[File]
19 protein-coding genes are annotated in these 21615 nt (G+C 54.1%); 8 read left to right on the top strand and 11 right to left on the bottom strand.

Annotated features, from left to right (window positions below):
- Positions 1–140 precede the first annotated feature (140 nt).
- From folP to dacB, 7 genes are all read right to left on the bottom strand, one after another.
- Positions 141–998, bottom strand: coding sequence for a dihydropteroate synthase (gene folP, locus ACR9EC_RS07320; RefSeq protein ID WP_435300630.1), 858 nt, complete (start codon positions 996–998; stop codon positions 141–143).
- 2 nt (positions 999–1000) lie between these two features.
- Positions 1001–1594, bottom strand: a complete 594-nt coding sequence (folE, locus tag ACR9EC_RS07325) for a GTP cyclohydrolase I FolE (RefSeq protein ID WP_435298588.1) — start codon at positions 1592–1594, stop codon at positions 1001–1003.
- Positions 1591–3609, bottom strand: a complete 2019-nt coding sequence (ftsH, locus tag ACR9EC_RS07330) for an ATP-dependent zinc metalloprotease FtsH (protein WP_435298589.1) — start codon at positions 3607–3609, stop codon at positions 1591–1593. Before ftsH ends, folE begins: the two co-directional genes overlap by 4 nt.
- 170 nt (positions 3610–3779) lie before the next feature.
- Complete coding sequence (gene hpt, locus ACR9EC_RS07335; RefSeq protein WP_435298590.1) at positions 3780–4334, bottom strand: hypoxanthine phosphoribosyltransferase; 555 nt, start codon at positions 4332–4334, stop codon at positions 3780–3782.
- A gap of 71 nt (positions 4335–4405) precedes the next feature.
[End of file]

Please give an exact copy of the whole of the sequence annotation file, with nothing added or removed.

19 protein-coding genes are annotated in these 21615 nt (G+C 54.1%); 8 read left to right on the top strand and 11 right to left on the bottom strand.

Annotated features, from left to right (window positions below):
- Positions 1–140 precede the first annotated feature (140 nt).
- From folP to dacB, 7 genes are all read right to left on the bottom strand, one after another.
- Positions 141–998, bottom strand: coding sequence for a dihydropteroate synthase (gene folP, locus ACR9EC_RS07320; RefSeq protein ID WP_435300630.1), 858 nt, complete (start codon positions 996–998; stop codon positions 141–143).
- 2 nt (positions 999–1000) lie between these two features.
- Positions 1001–1594, bottom strand: a complete 594-nt coding sequence (folE, locus tag ACR9EC_RS07325) for a GTP cyclohydrolase I FolE (RefSeq protein ID WP_435298588.1) — start codon at positions 1592–1594, stop codon at positions 1001–1003.
- Positions 1591–3609, bottom strand: a complete 2019-nt coding sequence (ftsH, locus tag ACR9EC_RS07330) for an ATP-dependent zinc metalloprotease FtsH (protein WP_435298589.1) — start codon at positions 3607–3609, stop codon at positions 1591–1593. Before ftsH ends, folE begins: the two co-directional genes overlap by 4 nt.
- 170 nt (positions 3610–3779) lie before the next feature.
- Complete coding sequence (gene hpt, locus ACR9EC_RS07335; RefSeq protein WP_435298590.1) at positions 3780–4334, bottom strand: hypoxanthine phosphoribosyltransferase; 555 nt, start codon at positions 4332–4334, stop codon at positions 3780–3782.
- A gap of 71 nt (positions 4335–4405) precedes the next feature.